The workshop was organized within the MobileHCI 2016 conference in Florence, Italy, September 6th, 2016.
Workshop theme and goals
Gaze tracking in psychological, cognitive, and user interaction studies has recently evolved toward mobile solutions, as they enable direct assessment of users’ visual attention in natural environments. Eye movements gather information for action planning, so they provide information about users’ intentions and next actions. However, gaze behavior in natural, unstructured tasks is quite complex and cannot be satisfactorily explained using models that have been created in controlled laboratory environments. Gaze behavior involves an interplay of cognitive processes. The modeling of these processes computationally is difficult, not least because of the unknowns involved: it is a challenge to construct an experimental setup where the “ground truth” is known, and can be used to train, e.g., a machine learning model. In addition, data from tracking experiments is seldom shared, obstructing interdisciplinary approaches in analyzing and utilizing gaze data. As a result, individual contributions to gaze-based inference stay isolated, and do not form a larger whole for advancing understanding on gaze-action behavior.
The issue of inferring user action with mobile gaze tracking is highly multidisciplinary, requiring deep understanding of a variety of research fields, including the functioning of human visual system, mathematical modeling, computer vision, machine learning, information technology, cognitive processes, user interaction, and psychology. To evolve the inference of gaze-action behavior in natural environments, an interdisciplinary approach bringing together a number of disciplines from cognitive sciences to machine learning is needed.
The goal of the workshop is to bring together a cross-domain group of individuals to
(i) discuss and contribute to the problem of using mobile gaze tracking for inferring user action,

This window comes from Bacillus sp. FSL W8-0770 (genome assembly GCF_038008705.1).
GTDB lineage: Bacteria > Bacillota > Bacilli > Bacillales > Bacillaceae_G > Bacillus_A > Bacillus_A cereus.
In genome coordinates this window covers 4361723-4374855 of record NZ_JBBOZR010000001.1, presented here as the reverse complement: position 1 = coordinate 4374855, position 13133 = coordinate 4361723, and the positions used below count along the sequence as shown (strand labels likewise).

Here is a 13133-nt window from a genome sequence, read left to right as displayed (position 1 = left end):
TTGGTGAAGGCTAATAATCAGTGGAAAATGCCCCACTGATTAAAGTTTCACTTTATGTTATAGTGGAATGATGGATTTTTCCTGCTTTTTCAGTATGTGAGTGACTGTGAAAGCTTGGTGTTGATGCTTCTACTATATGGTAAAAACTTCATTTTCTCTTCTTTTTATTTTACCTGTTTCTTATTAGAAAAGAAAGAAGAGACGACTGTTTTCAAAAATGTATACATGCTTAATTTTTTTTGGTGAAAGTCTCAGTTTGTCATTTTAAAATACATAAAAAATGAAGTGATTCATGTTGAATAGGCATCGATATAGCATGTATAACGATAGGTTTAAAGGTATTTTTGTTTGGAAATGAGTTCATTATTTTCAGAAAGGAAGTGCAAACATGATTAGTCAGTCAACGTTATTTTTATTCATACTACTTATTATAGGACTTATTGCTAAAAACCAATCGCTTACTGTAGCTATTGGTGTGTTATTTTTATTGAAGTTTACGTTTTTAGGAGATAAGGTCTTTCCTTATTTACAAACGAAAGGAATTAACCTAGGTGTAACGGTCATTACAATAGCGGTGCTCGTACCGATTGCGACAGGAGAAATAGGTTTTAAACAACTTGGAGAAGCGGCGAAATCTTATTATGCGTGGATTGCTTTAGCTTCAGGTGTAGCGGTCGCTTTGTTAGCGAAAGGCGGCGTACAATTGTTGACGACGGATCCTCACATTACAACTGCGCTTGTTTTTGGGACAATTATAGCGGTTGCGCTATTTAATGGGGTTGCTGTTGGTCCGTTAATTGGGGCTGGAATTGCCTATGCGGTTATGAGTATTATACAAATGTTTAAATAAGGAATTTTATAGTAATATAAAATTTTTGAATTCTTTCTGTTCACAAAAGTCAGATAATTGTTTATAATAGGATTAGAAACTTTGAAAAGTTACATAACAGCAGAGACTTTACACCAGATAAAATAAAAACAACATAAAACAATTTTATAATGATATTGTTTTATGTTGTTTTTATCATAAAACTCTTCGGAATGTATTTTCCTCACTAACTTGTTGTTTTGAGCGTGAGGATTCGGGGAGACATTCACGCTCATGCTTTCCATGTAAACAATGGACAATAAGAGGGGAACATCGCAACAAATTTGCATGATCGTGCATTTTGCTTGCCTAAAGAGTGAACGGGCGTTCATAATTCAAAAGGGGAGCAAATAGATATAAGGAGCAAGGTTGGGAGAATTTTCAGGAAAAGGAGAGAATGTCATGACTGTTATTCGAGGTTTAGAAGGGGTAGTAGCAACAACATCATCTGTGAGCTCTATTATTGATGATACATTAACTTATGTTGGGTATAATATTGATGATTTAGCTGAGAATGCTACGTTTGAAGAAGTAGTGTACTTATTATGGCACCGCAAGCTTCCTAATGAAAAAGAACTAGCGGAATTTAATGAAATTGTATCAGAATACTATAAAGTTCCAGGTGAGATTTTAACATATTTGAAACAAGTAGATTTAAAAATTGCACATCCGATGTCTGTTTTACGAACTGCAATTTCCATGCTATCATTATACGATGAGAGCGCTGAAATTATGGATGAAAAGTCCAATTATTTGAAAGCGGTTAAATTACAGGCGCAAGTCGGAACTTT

(ii) advance the sharing of data and analysis algorithms as well as device solutions, and
(iii) increase understanding of behavioral aspects of gaze-action sequences.
The workshop proposes an interdisciplinary gathering for recognizing potential synergies, mapping solved and unsolved problems, and creating a research roadmap for the future applying the strengths of each contributing field.
This workshop is a full-day workshop, aiming to bring together people from industry and academia. Paper submissions should be made via an electronic submission system (instruction are coming up). A paper should have a length of 2 to 4 pages in the SIGCHI Extended Abstracts format and will be reviewed by the program committee. Successful submissions will have the potential to raise discussion, provide insights for other attendees, and illustrate open challenges and potential solutions. All accepted publications will be published on the workshop website and in the ACM Digital Library. At least one author of each accepted paper needs to register for the conference and the workshop itself. During the workshop, each paper will be given 10-20 minutes for an oral presentation. In addition, there will be room for demonstrations and hands-on sessions.